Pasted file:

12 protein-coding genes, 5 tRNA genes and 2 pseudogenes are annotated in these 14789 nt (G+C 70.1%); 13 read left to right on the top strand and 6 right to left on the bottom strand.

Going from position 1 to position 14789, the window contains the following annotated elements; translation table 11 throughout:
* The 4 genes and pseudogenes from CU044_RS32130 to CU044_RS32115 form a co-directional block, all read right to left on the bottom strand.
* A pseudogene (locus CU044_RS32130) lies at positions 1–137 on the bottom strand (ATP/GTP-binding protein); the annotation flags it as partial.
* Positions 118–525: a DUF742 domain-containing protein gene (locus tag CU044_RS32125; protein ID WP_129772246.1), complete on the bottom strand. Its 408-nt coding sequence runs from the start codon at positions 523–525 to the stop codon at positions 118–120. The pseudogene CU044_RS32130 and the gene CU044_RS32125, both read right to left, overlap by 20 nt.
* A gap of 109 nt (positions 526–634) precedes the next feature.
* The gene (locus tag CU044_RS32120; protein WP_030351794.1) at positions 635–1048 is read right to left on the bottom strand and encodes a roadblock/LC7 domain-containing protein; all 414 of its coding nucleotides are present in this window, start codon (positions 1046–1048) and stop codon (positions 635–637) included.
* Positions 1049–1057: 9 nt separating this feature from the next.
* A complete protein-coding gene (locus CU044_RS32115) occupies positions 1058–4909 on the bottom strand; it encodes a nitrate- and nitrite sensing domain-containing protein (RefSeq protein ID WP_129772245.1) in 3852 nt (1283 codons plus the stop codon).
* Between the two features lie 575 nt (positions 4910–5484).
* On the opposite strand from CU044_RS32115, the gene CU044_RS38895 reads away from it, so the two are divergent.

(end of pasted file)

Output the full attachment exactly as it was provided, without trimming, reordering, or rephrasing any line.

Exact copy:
12 protein-coding genes, 5 tRNA genes and 2 pseudogenes are annotated in these 14789 nt (G+C 70.1%); 13 read left to right on the top strand and 6 right to left on the bottom strand.

Going from position 1 to position 14789, the window contains the following annotated elements; translation table 11 throughout:
* The 4 genes and pseudogenes from CU044_RS32130 to CU044_RS32115 form a co-directional block, all read right to left on the bottom strand.
* A pseudogene (locus CU044_RS32130) lies at positions 1–137 on the bottom strand (ATP/GTP-binding protein); the annotation flags it as partial.
* Positions 118–525: a DUF742 domain-containing protein gene (locus tag CU044_RS32125; protein ID WP_129772246.1), complete on the bottom strand. Its 408-nt coding sequence runs from the start codon at positions 523–525 to the stop codon at positions 118–120. The pseudogene CU044_RS32130 and the gene CU044_RS32125, both read right to left, overlap by 20 nt.
* A gap of 109 nt (positions 526–634) precedes the next feature.
* The gene (locus tag CU044_RS32120; protein WP_030351794.1) at positions 635–1048 is read right to left on the bottom strand and encodes a roadblock/LC7 domain-containing protein; all 414 of its coding nucleotides are present in this window, start codon (positions 1046–1048) and stop codon (positions 635–637) included.
* Positions 1049–1057: 9 nt separating this feature from the next.
* A complete protein-coding gene (locus CU044_RS32115) occupies positions 1058–4909 on the bottom strand; it encodes a nitrate- and nitrite sensing domain-containing protein (RefSeq protein ID WP_129772245.1) in 3852 nt (1283 codons plus the stop codon).
* Between the two features lie 575 nt (positions 4910–5484).
* On the opposite strand from CU044_RS32115, the gene CU044_RS38895 reads away from it, so the two are divergent.